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Proceedings Paper

Protecting 248-nm and 193-nm lithography from airborne molecular contamination during semiconductor fabrication
Author(s): Anatoly Grayfer; Oleg P. Kishkovich; David Ruede
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Paper Abstract

Airborne molecular contamination monitoring and control historically meant filtration of molecular bases such as ammonia and NMP since the introduction of DUV processes at the 250 nm node. Until recently, equipment manufacturers and photoresist suppliers have primarily focused on molecular base induced resist degradation. Improvements in resist chemistries combined with new robust filtration and molecular base monitoring have allowed device manufacturers to process wafers with few concerns about yield loss due to T-topping and related resist problems. Today the industry has moved to the implementation of real-time molecular base monitoring for improved process control. As device manufacturers move production to 180 nm geometries and pilot lines develop 130 nm processes, issues of resist protection are joined by the potential degradation of lithography system optical components due to deposition of condensable organic molecules. This issue is of particular concern with the introduction of 193 nm exposure systems. The higher energy ArF source increases the probability of these and other contaminants reacting and forming films on exposed optical surfaces. Solutions for the KrF generation have already been extended and supplemented with a new generation of filtration and monitoring. As device geometries shrink, real-time molecular base monitoring is being introduced into photo tool enclosures to help process engineers better understand the impact of resist contamination relative to a few nanometers of shift in CD's and implement procedures to insure high yields are maintained and CD control is tightened. Powerful molecular base filtration complements the resist suppliers' efforts to improve resist sensitivity to molecular bases. In the latest exposure tools hybrid filtration is being introduced to remove condensable organic contaminants specifically to protect the costly optics used in 193 nm steppers and scanners. Studies have been conducted to extend filtration to include acidic species. Results of these programs are presented and potential solutions for future device generations are discussed.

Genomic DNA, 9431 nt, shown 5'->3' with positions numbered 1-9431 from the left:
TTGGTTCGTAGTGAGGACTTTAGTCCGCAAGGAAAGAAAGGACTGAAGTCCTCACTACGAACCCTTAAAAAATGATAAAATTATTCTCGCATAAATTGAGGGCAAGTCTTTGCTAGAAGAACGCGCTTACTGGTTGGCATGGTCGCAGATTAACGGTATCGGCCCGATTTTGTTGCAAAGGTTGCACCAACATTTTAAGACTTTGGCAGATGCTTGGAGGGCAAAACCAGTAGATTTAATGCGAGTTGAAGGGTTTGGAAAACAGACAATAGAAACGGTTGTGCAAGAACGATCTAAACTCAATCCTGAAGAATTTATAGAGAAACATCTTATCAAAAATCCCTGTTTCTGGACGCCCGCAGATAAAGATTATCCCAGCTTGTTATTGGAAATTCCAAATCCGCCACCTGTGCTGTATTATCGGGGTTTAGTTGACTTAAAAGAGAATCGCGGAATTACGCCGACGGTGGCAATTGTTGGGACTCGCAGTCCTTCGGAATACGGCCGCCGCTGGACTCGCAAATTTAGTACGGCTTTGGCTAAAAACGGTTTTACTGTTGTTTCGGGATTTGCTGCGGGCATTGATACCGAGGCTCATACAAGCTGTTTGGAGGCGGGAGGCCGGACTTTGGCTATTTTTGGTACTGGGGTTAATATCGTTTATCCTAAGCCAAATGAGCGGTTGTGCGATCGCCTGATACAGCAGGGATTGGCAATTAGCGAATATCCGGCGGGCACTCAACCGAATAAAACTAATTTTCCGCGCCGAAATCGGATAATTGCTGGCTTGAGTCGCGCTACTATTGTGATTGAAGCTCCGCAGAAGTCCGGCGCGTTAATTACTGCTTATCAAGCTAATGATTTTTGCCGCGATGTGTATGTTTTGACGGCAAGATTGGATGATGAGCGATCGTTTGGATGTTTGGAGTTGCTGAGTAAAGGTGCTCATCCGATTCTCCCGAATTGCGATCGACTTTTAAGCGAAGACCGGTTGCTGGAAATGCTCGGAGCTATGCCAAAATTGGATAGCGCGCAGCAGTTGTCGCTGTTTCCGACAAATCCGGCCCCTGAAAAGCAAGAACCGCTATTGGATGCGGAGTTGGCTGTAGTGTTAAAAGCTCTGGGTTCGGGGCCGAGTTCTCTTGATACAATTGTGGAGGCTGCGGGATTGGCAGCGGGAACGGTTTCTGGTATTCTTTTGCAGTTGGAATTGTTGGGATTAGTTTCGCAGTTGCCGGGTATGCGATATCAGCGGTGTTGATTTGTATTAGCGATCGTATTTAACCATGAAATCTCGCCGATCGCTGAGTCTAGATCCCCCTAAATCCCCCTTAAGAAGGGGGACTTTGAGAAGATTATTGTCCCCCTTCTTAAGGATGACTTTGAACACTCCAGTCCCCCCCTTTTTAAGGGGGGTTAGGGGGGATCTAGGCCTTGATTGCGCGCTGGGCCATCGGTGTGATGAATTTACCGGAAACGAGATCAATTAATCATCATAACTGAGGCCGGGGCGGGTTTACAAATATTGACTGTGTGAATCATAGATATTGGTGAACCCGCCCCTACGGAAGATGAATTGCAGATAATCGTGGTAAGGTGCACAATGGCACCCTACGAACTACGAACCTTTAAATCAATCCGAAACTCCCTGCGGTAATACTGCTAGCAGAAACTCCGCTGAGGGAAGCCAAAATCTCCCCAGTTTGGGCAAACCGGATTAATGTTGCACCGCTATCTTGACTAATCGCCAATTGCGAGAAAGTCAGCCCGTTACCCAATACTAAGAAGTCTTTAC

Paper Details

Date Published: 14 September 2001
PDF: 9 pages
Proc. SPIE 4346, Optical Microlithography XIV, (14 September 2001); doi: 10.1117/12.435765
Show Author Affiliations
Anatoly Grayfer, Extraction Systems Inc. (United States)
Oleg P. Kishkovich, Extraction Systems Inc. (United States)
David Ruede, Extraction Systems Inc. (United States)

Published in SPIE Proceedings Vol. 4346:
Optical Microlithography XIV
Christopher J. Progler, Editor(s)

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